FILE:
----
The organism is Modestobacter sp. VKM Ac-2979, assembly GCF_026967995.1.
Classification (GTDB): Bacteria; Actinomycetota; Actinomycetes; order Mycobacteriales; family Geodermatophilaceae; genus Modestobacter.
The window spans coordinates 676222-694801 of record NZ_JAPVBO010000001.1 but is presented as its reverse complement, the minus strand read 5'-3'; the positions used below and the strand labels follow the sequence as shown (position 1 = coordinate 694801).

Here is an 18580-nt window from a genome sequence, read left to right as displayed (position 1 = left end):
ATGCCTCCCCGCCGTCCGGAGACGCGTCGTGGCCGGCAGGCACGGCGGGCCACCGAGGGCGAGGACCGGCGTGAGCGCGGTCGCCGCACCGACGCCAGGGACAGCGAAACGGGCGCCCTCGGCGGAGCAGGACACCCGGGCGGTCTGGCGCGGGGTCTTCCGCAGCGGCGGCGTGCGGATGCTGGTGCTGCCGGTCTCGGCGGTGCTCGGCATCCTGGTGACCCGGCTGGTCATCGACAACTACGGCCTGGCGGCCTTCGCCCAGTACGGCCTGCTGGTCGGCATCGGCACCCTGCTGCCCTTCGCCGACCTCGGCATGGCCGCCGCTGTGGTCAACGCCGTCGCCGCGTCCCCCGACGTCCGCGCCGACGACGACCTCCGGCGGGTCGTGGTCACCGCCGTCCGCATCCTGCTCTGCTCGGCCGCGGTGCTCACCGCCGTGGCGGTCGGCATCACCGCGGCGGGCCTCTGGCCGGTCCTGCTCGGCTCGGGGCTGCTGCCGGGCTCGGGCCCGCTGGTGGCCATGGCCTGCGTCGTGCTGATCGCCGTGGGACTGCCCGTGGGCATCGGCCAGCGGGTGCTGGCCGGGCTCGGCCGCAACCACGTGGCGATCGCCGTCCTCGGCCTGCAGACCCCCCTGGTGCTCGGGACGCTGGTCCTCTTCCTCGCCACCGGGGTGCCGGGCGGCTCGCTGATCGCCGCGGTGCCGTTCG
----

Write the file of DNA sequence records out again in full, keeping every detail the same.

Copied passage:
The organism is Modestobacter sp. VKM Ac-2979, assembly GCF_026967995.1.
Classification (GTDB): Bacteria; Actinomycetota; Actinomycetes; order Mycobacteriales; family Geodermatophilaceae; genus Modestobacter.
The window spans coordinates 676222-694801 of record NZ_JAPVBO010000001.1 but is presented as its reverse complement, the minus strand read 5'-3'; the positions used below and the strand labels follow the sequence as shown (position 1 = coordinate 694801).

Here is an 18580-nt window from a genome sequence, read left to right as displayed (position 1 = left end):
ATGCCTCCCCGCCGTCCGGAGACGCGTCGTGGCCGGCAGGCACGGCGGGCCACCGAGGGCGAGGACCGGCGTGAGCGCGGTCGCCGCACCGACGCCAGGGACAGCGAAACGGGCGCCCTCGGCGGAGCAGGACACCCGGGCGGTCTGGCGCGGGGTCTTCCGCAGCGGCGGCGTGCGGATGCTGGTGCTGCCGGTCTCGGCGGTGCTCGGCATCCTGGTGACCCGGCTGGTCATCGACAACTACGGCCTGGCGGCCTTCGCCCAGTACGGCCTGCTGGTCGGCATCGGCACCCTGCTGCCCTTCGCCGACCTCGGCATGGCCGCCGCTGTGGTCAACGCCGTCGCCGCGTCCCCCGACGTCCGCGCCGACGACGACCTCCGGCGGGTCGTGGTCACCGCCGTCCGCATCCTGCTCTGCTCGGCCGCGGTGCTCACCGCCGTGGCGGTCGGCATCACCGCGGCGGGCCTCTGGCCGGTCCTGCTCGGCTCGGGGCTGCTGCCGGGCTCGGGCCCGCTGGTGGCCATGGCCTGCGTCGTGCTGATCGCCGTGGGACTGCCCGTGGGCATCGGCCAGCGGGTGCTGGCCGGGCTCGGCCGCAACCACGTGGCGATCGCCGTCCTCGGCCTGCAGACCCCCCTGGTGCTCGGGACGCTGGTCCTCTTCCTCGCCACCGGGGTGCCGGGCGGCTCGCTGATCGCCGCGGTGCCGTTCG